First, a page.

gloves. I've called a spade a spade."

    "You simply make my mouth water! And to think I haven't been able to
    read it yet because every spare minute of my time has been given to
    correcting the proofs of 'How the Birds Keep Christmas'! There's an
    instance of the hardships of an author's life!"

    Mrs. Fetherel's eye clouded. "Don't joke, Bella, please. I suppose
    to experienced authors there's always something absurd in the
    nervousness of a new writer, but in my case so much is at stake;
    I've put so much of myself into this book and I'm so afraid of being
    misunderstood...of being, as it were, in advance of my time...
    like poor Flaubert....I _know_ you'll think me ridiculous...
    and if only my own reputation were at stake, I should never give
    it a thought...but the idea of dragging John's name through the

    Mrs. Clinch, who had risen and gathered her cloak about her, stood
    surveying from her genial height her cousin's agitated countenance.

    "Why did you use John's name, then?"

    "That's another of my difficulties! I _had_ to. There would have
    been no merit in publishing such a book under an assumed name; it
    would have been an act of moral cowardice. 'Fast and Loose' is not
    an ordinary novel. A writer who dares to show up the hollowness of
    social conventions must have the courage of her convictions and be
    willing to accept the consequences of defying society. Can you
    imagine Ibsen or Tolstoy writing under a false name?" Mrs. Fetherel
    lifted a tragic eye to her cousin. "You don't know, Bella, how often
    I've envied you since I began to write. I used to wonder
    sometimes--you won't mind my saying so?--why, with all your
    cleverness, you hadn't taken up some more exciting subject than
    natural history; but I see now how wise you were. Whatever happens,
    you will never be denounced by the press!"

    "Is that what you're afraid of?" asked Mrs. Clinch, as she grasped
    the bulging umbrella which rested against her chair. "My dear, if I
    had ever had the good luck to be denounced by the press, my brougham
    would be waiting at the door for me at this very moment, and I
    shouldn't have to ruin this umbrella by using it in the rain. Why,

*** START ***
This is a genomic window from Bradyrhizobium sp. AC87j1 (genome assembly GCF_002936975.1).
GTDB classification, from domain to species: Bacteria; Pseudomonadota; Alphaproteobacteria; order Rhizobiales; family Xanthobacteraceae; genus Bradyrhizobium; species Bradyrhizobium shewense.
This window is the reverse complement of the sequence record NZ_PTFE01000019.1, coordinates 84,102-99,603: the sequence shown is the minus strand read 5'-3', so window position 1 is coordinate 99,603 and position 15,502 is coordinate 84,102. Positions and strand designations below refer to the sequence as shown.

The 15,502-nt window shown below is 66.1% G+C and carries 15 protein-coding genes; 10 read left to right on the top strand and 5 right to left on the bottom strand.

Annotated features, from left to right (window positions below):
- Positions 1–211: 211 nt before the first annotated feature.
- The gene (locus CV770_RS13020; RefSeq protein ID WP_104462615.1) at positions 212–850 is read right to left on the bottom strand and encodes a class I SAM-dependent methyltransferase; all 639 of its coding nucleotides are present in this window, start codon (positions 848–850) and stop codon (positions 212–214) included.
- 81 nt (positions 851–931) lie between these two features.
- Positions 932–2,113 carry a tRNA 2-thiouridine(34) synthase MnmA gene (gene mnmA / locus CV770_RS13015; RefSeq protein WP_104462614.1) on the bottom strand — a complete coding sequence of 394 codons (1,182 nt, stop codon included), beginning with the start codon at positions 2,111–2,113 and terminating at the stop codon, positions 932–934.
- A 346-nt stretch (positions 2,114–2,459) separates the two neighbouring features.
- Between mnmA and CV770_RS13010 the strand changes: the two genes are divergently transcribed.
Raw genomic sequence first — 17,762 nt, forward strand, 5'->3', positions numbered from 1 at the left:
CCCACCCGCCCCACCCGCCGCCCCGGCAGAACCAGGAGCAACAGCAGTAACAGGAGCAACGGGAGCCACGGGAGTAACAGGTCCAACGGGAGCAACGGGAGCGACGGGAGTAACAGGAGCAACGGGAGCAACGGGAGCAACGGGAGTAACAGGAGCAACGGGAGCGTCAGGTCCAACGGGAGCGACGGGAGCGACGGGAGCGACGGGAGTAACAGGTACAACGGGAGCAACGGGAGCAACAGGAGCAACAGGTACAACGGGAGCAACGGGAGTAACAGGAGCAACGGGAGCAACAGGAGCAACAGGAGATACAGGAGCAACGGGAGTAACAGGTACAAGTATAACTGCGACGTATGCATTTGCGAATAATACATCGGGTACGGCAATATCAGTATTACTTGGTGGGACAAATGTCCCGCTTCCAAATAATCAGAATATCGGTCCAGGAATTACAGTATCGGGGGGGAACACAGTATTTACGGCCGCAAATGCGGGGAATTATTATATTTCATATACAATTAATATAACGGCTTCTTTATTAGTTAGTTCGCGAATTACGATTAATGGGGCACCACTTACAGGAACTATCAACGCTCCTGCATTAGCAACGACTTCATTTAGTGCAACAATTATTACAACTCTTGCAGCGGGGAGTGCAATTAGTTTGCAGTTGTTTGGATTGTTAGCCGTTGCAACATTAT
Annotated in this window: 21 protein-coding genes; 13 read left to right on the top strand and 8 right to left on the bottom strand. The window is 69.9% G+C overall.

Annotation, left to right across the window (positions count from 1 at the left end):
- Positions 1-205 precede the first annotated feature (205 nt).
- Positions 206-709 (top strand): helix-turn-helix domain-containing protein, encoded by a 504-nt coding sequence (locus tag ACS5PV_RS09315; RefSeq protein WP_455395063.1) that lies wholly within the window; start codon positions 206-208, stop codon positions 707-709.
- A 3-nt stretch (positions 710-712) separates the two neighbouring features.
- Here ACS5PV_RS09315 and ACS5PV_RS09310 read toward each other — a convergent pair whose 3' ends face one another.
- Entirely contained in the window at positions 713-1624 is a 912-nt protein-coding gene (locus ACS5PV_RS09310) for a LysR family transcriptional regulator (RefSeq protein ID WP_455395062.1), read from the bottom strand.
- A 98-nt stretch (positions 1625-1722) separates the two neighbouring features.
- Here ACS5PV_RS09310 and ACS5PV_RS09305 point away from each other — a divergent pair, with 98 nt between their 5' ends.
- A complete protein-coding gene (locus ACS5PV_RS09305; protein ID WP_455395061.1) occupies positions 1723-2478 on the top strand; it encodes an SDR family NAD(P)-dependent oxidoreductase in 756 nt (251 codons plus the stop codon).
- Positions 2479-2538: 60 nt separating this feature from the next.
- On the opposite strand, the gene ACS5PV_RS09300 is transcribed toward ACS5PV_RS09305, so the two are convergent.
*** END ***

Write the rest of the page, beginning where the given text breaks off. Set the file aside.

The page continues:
you innocent, if I'd ever felt the slightest aptitude for showing up
    social conventions, do you suppose I should waste my time writing
    'Nests Ajar' and 'How to Smell the Flowers'? There's a fairly steady
    demand for pseudo-science and colloquial ornithology, but it's
    nothing, simply nothing, to the ravenous call for attacks on social
    institutions--especially by those inside the institutions!"

    There was often, to her cousin, a lack of taste in Mrs. Clinch's
    pleasantries, and on this occasion they seemed more than usually

    "'Fast and Loose' was not written with the idea of a large sale."

    Mrs. Clinch was unperturbed. "Perhaps that's just as well," she
    returned, with a philosophic shrug. "The surprise will be all the
    pleasanter, I mean. For of course it's going to sell tremendously;
    especially if you can get the press to denounce it."

    "Bella, how _can_ you? I sometimes think you say such things
    expressly to tease me; and yet I should think you of all women would
    understand my purpose in writing such a book. It has always seemed
    to me that the message I had to deliver was not for myself alone,
    but for all the other women in the world who have felt the
    hollowness of our social shams, the ignominy of bowing down to the
    idols of the market, but have lacked either the courage or the power
    to proclaim their independence; and I have fancied, Bella dear, that,
    however severely society might punish me for revealing its
    weaknesses, I could count on the sympathy of those who, like
    you"--Mrs. Fetherel's voice sank--"have passed through the deep

    Mrs. Clinch gave herself a kind of canine shake, as though to free
    her ample shoulders from any drop of the element she was supposed to
    have traversed.

    "Oh, call them muddy rather than deep," she returned; "and you'll
    find, my dear, that women who've had any wading to do are rather shy
    of stirring up mud. It sticks--especially on white clothes."

    Mrs. Fetherel lifted an undaunted brow. "I'm not afraid," she
    proclaimed; and at the same instant she dropped her tea-spoon with a
    clatter and shrank back into her seat. "There's the bell," she
    exclaimed, "and I know it's the Bishop!"

    It was in fact the Bishop of Ossining, who, impressively announced
    by Mrs. Fetherel's butler, now made an entry that may best be
    described as not inadequate to the expectations the announcement
    raised. The Bishop always entered a room well; but, when unannounced,
    or preceded by a Low Church butler who gave him his surname, his
    appearance lacked the impressiveness conferred on it by the due
    specification of his diocesan dignity. The Bishop was very fond of
    his niece Mrs. Fetherel, and one of the traits he most valued in her